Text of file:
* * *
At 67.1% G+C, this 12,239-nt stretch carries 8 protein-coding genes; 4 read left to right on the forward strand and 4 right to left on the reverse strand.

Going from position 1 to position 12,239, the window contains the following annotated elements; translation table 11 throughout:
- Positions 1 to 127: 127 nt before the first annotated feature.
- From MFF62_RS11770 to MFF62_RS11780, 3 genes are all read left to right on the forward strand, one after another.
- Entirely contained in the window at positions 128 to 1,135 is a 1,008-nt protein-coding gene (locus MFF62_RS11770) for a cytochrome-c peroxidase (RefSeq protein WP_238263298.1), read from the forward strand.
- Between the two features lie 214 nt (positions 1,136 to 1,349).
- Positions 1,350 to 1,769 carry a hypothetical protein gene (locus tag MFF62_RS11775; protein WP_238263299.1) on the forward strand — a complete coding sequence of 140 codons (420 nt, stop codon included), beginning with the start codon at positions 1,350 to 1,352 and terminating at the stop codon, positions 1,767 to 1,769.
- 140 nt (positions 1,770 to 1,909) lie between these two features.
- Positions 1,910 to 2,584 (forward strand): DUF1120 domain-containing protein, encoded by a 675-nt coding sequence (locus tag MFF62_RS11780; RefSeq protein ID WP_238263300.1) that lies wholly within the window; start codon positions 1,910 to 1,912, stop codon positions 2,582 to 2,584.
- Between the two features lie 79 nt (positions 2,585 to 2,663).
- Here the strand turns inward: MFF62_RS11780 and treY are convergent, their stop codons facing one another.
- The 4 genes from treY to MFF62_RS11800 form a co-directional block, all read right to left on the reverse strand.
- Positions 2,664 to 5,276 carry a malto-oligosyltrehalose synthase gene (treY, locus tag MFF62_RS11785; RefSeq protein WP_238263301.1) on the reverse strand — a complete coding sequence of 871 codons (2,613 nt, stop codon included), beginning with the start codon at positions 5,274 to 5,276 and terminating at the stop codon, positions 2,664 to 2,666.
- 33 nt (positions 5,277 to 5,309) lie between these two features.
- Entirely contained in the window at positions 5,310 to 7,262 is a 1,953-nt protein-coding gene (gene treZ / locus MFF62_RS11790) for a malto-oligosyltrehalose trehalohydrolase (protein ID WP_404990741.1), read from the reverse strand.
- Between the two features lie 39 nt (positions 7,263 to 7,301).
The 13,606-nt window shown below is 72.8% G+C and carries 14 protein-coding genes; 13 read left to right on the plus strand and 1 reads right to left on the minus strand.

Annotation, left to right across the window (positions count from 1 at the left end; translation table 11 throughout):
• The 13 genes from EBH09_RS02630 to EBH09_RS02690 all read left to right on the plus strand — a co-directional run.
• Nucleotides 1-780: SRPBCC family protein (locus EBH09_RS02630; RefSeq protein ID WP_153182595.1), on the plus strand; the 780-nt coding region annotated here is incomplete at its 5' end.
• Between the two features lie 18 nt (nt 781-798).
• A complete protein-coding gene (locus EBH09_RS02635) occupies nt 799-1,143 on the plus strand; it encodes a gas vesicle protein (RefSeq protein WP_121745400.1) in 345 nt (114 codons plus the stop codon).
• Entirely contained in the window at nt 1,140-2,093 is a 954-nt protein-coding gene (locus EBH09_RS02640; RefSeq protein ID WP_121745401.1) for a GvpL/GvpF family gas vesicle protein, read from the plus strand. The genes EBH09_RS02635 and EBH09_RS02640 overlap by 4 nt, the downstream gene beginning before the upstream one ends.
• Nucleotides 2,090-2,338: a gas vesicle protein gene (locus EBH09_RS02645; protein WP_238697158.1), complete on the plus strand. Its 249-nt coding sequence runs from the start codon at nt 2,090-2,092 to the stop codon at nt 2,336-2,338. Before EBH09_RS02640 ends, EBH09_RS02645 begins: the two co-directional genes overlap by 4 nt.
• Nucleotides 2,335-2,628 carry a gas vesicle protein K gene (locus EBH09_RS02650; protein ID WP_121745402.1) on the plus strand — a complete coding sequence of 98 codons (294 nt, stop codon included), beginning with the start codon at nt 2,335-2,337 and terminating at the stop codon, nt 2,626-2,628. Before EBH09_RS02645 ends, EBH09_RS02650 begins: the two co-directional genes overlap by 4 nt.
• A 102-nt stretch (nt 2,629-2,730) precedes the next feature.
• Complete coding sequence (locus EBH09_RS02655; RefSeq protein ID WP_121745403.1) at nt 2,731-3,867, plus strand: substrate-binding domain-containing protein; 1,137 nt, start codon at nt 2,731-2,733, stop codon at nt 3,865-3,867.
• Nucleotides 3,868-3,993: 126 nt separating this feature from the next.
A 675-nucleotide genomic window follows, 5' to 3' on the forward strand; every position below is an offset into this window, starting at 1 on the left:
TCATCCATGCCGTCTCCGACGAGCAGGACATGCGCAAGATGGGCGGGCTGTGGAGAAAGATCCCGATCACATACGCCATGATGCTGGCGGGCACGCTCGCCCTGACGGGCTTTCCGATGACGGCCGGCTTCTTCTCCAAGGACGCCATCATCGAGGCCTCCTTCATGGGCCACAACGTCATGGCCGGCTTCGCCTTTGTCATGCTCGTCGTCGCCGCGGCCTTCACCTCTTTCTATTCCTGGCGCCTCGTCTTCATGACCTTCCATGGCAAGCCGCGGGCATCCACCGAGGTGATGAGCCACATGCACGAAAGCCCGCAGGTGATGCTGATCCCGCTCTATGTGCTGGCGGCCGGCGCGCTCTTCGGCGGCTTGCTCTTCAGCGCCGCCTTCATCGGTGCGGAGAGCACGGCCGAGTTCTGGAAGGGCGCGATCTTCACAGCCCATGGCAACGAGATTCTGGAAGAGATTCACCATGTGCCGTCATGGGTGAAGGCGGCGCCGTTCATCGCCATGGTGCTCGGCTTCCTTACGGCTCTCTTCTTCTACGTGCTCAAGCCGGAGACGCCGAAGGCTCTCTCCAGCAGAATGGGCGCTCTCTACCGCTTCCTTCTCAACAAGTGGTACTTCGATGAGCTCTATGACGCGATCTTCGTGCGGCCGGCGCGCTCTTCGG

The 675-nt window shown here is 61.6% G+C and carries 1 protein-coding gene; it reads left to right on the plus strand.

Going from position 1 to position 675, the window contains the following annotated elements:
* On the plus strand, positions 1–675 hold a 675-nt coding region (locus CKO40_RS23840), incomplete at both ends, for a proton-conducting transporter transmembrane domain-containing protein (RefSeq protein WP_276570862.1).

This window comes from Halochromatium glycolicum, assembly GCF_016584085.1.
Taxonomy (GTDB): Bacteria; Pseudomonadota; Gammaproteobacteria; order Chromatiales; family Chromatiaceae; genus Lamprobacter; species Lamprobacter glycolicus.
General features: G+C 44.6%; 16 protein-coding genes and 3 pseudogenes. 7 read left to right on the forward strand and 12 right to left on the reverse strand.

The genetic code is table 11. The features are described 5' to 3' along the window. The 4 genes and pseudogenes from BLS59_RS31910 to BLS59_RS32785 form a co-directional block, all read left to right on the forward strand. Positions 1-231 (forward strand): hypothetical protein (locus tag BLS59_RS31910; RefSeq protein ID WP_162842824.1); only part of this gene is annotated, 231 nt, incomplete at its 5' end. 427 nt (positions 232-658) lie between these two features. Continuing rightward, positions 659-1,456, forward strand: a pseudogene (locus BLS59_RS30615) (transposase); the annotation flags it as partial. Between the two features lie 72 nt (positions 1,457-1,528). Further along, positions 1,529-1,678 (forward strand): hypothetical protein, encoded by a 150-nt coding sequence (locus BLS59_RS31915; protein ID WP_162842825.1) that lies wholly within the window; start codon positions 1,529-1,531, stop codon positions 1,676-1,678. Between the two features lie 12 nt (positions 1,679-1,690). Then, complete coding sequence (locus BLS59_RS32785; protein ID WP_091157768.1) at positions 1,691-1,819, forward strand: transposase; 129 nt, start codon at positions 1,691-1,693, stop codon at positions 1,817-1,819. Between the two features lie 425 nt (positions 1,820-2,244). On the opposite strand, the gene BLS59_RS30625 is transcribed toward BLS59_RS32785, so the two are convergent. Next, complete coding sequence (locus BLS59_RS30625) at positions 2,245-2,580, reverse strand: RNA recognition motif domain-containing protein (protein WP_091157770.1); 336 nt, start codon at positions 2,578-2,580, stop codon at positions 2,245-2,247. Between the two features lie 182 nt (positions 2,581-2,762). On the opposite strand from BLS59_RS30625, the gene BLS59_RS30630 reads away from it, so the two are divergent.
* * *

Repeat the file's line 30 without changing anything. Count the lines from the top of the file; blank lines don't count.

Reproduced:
TCATCCATGCCGTCTCCGACGAGCAGGACATGCGCAAGATGGGCGGGCTGTGGAGAAAGATCCCGATCACATACGCCATGATGCTGGCGGGCACGCTCGCCCTGACGGGCTTTCCGATGACGGCCGGCTTCTTCTCCAAGGACGCCATCATCGAGGCCTCCTTCATGGGCCACAACGTCATGGCCGGCTTCGCCTTTGTCATGCTCGTCGTCGCCGCGGCCTTCACCTCTTTCTATTCCTGGCGCCTCGTCTTCATGACCTTCCATGGCAAGCCGCGGGCATCCACCGAGGTGATGAGCCACATGCACGAAAGCCCGCAGGTGATGCTGATCCCGCTCTATGTGCTGGCGGCCGGCGCGCTCTTCGGCGGCTTGCTCTTCAGCGCCGCCTTCATCGGTGCGGAGAGCACGGCCGAGTTCTGGAAGGGCGCGATCTTCACAGCCCATGGCAACGAGATTCTGGAAGAGATTCACCATGTGCCGTCATGGGTGAAGGCGGCGCCGTTCATCGCCATGGTGCTCGGCTTCCTTACGGCTCTCTTCTTCTACGTGCTCAAGCCGGAGACGCCGAAGGCTCTCTCCAGCAGAATGGGCGCTCTCTACCGCTTCCTTCTCAACAAGTGGTACTTCGATGAGCTCTATGACGCGATCTTCGTGCGGCCGGCGCGCTCTTCGG